The Men Who Want AIDS—and How It Improved Their Lives

8.8.2013

By Maral Noshad Sharifi

'Don’t take no meds, don’t go to a doctor. And that’s what I did. I sabotaged myself to get my numbers down.'

For Johnny Guaylupo, a program coordinator for Housing Works, which connects New Yorkers living with HIV to primary care and social services, the best way to help young people avoid the vicious cycle in which Fortner and others have found themselves is to get them off the streets and into subsidized housing sooner, thereby reducing their likelihood of engaging in risky behavior. Even if they already have HIV, housing can help them live longer. “If you have stable housing, you’re able to at least take your medication, eat nutritious meals, get enough sleep, and not go through the stress of living in the streets or having to sell your body,” he says. 

Since March 2011, Guaylupo has been responsible for targeting homeless LGBT youth between the age of 13 and 24 who are infected or are at risk of becoming infected with HIV. The aim is to link them to emergency housing, medical care, HIV testing, counseling, and other supportive services. They also try to map certain trends. “Are they going out clubbing? Are they doing sex work? Are they doing sex work online, and if they are, where?” he says. The rise of the Internet has moved much prostitution off the streets and onto sites such as Rentboy.com, and although there are no statistics of homeless youth sex workers in New York City, Guaylupo believes it could be in the thousands.

Aregbesola worries that not enough is being done to prevent youth from becoming infected with HIV, and warns that the outlook is getting worse. “A lot of HIV prevention funding has been slashed by the New York State Department of Health,” she says. At the same time, HIV infection rates are on the rise. At the end of last year, the CDC issued a report that showed that HIV infection rates from 2008–2010 rose 12% for all gay men — and a staggering 22% for young gay men. More than half of those (55%) were black men. “It really breaks my heart,” says Aregbesola. “It is a chronic illness — there is no cure. Unless you have some type of magnificent immune system, you will be on meds for pretty much the bulk of your life.”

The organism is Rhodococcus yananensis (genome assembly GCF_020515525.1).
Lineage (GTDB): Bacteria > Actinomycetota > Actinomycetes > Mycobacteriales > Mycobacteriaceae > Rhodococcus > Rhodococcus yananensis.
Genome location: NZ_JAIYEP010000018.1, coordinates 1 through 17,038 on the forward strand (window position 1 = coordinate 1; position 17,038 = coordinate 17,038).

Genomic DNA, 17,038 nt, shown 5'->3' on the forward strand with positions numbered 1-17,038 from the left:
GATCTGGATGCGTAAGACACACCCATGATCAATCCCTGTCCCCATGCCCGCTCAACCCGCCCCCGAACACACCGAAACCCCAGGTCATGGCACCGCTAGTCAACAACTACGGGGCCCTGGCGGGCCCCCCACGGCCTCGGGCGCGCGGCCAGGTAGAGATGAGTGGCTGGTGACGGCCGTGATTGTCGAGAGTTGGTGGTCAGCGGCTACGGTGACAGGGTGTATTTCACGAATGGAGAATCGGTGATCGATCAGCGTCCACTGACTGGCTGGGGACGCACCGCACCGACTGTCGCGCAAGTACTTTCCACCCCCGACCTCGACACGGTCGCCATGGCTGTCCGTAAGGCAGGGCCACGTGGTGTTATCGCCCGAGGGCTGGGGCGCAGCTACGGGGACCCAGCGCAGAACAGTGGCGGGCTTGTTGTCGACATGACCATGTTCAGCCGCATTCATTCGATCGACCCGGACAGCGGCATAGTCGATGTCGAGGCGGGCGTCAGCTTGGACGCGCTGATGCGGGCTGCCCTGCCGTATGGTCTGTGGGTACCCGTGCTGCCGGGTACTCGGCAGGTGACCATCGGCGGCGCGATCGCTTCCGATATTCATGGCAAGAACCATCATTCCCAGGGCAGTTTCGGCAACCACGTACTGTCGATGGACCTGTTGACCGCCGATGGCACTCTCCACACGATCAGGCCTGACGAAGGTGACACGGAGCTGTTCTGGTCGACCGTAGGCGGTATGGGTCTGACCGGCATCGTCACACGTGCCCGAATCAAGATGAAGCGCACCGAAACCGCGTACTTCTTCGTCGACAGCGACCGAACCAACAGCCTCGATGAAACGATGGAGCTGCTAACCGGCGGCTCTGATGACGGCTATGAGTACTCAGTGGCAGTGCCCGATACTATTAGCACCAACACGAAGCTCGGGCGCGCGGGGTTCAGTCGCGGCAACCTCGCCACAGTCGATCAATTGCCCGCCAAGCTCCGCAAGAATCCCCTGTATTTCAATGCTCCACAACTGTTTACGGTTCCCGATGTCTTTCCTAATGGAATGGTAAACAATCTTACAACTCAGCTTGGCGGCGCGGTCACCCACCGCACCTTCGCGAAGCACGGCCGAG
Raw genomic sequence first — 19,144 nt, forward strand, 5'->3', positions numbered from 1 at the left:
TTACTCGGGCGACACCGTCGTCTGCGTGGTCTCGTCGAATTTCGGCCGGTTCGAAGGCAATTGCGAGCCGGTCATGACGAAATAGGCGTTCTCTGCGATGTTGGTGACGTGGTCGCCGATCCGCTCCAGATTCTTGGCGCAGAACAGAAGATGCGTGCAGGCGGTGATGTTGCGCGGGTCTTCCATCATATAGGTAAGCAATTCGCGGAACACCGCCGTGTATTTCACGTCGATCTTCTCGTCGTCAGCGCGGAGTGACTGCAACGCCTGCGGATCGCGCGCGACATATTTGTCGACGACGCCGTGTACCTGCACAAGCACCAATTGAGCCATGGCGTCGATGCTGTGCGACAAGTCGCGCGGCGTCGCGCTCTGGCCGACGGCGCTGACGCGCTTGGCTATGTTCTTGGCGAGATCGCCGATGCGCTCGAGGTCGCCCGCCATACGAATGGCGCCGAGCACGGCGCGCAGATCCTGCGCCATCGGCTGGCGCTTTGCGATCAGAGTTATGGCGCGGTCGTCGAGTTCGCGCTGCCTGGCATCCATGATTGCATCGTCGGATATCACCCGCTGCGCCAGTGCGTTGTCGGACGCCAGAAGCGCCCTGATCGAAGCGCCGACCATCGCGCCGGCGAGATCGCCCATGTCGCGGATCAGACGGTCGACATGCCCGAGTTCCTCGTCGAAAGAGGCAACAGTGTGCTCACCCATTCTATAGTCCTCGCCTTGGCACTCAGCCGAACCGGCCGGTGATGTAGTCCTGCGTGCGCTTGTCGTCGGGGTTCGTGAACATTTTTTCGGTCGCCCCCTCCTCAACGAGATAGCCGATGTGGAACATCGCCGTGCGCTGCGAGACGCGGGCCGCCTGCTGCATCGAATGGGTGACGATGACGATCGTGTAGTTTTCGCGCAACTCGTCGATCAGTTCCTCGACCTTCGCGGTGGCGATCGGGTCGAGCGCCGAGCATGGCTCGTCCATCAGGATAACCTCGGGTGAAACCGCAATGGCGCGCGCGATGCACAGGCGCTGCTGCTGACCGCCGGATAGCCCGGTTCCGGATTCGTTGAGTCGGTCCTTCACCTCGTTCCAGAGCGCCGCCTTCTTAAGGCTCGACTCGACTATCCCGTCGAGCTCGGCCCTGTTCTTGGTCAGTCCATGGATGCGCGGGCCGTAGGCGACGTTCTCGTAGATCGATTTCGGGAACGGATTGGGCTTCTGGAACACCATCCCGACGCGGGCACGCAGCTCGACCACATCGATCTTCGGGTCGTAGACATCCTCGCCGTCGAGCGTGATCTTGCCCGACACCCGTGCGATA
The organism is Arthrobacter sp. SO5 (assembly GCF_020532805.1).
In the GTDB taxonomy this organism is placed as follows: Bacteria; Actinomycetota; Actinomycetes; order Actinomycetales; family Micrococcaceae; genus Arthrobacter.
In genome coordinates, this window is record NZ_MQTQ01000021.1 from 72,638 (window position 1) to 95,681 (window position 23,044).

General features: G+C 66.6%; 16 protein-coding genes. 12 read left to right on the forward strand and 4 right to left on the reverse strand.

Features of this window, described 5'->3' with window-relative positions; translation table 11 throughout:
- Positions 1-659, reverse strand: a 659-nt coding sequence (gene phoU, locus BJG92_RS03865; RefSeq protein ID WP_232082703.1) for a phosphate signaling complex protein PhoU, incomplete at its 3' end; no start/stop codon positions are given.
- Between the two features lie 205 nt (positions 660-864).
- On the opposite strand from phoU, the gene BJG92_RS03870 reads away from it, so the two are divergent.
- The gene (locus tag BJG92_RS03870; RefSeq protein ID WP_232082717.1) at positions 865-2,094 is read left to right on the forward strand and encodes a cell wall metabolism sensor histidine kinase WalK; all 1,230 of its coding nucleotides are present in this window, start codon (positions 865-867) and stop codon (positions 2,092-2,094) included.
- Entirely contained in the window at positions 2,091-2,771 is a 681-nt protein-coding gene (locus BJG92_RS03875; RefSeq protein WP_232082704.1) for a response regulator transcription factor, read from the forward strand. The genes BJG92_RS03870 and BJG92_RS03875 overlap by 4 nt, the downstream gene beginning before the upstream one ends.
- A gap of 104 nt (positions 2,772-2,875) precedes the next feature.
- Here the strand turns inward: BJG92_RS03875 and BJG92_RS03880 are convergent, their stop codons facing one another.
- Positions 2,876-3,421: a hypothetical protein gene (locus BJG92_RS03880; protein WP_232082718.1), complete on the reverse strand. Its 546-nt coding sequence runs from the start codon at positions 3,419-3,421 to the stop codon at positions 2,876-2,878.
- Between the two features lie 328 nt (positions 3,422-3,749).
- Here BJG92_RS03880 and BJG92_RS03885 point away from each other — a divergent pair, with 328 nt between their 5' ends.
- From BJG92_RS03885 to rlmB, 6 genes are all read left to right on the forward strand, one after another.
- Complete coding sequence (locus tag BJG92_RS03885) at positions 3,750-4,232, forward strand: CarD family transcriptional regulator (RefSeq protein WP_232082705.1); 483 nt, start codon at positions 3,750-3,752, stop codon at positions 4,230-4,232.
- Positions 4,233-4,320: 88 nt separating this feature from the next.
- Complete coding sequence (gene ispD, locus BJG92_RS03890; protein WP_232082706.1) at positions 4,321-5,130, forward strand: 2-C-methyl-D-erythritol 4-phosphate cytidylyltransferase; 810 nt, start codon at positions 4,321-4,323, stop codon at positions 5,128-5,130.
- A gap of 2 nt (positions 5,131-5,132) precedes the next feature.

Rivera, too, believes that HIV could have been prevented in those young men who are grateful for the disease if only there had been the resources to reach them. “It could have been if they had had the proper tools, education about what HIV and AIDS is and how it’s spread,” he says, adding that many young gay men also feel alienated from social programs designed to help them find jobs and develop vocational skills.

Fortner’s story is typical of this narrative. “You live in the moment,” he says, “and you feel like, I’m not going to be shit, so I might as well just get high and numb everything I’m feeling — I’m not going to get rescued, this is going to be my reality for life. You really feel that way.”

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